Calibration Refinement (Using a Load-Based Chassis Dynamometer)
Perform initial testing at lower boost
After choosing the most appropriate starting point calibration, prepare to test and refine the calibration on a load-based chassis dynamometer. When creating a custom tune, it is best to begin testing under low load (boost) conditions by lowering values in the "PUT Setpoint" table as well as the corresponding "Mass Air Set Point for Torque Intervention" and/or "Maximum Torque Manual/Automatic" tables. This lowers the requested load (boost). Testing done at lower boost will allow you to assess the calibration without putting the motor under potentially dangerous conditions. Start the tuning process by loading this "low boost" starting point calibration onto the vehicle.
Increasing airflow/torque target to attain greater boost
The Volkswagen 2.0t is a "Torque/Airflow Target" based system, meaning it uses a complex routine to reference multiple tables based on conditions (Barometric pressure, Atmospheric Temp, Current Knock Condition, Coolant Temp, Charge Air Temp. EGR, Turbine flow Etc.) to achieve its target load/airflow.
There are many limits and targets surrounding load/airflow and these are what are typically manipulated in order increase HP and TRQ. The main control for the boost system is the "Maximum Torque Manual/Automatic" tables. These tables are the X axis reference for the requested airflow which is derived from "Mass Air Setpoint for Torque Intervention" tables. Raising the requested torque in "Maximum Torque Manual/Automatic" will increase the requested mass air flow per stroke (Z table data) thus raising the calculated boost target from the "PUT Setpoint" table. The maximum boost pressure and request is calculated from the "PUT Setpoint" table. This table is referenced from by calculation derived from the "Mass Air Setpoint for Torque Intervention". The data from "Mass Air Setpoint for Torque Intervention" is used as the X axis lookup. It is important to keep the X axis and the Z data consistent on the "PUT Setpoint" in order to keep the system operating properly. (See OTS data for examples)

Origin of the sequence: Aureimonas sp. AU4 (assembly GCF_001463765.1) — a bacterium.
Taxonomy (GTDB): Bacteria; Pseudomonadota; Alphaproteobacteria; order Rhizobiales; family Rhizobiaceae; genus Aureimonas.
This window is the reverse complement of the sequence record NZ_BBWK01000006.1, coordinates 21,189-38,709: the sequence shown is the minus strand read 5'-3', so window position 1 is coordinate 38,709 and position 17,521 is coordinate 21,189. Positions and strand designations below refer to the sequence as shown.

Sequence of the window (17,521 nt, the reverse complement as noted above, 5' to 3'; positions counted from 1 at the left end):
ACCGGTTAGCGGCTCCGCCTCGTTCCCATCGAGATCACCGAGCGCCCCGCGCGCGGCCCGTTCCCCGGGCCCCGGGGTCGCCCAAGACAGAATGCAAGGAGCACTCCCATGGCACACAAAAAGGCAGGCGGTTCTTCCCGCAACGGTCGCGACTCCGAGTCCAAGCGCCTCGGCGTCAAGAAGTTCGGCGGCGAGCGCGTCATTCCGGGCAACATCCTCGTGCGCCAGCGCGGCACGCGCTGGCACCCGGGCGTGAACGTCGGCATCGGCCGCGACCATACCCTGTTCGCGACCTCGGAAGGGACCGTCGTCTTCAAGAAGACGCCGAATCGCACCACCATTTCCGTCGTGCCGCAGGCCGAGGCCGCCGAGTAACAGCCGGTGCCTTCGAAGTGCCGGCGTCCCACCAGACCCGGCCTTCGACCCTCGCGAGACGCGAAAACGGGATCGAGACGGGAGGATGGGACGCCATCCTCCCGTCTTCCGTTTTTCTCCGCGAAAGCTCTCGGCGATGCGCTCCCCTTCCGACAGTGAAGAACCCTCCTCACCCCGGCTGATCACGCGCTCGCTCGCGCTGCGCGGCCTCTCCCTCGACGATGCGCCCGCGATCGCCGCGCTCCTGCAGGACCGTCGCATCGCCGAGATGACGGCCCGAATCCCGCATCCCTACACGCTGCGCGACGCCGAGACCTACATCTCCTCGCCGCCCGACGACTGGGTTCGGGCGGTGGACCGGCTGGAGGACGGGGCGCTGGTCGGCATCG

Boost control logic in the Golf R remains much the same with the exception of the PUT setpoint acting as a ceiling, all boost calculations are derived from the base "Mass Air Setpoint for Torque Intervention". Manipulating the data in these tables along with the "Maximum Torque Manual/Automatic" will allow for greater boost set point calculations. Logging "Boost Pressure" and "trgt. Boost Pressure" will allow you to see where the system is targeting boost. Logging "Engine Speed"(Y Axis) and "Driver Requested Torque"(X Axis) will show where adjustments can be made to manipulate the final boost request.
See: BOOST/WGDC system for more detail and logic flow chart.
In order to gain understating of the ECU's current operation we should monitor "Air Mass Intake Manifold per Stroke" (to determine actual engine load) as well as all relevant torque and turbo speed monitors to assure we are within the requested limits.
An important thing to understand is the ECU will run the lowest load/trq/limit being requested or limited to.
Even without any mechanical changes to the stock boost control system it is possible to achieve boost levels at the edge of the stock turbocharger capacity. At sea level, aggressive tuning using the stock boost control system can achieve 29+ psi mid-range and more than 24 psi at redline.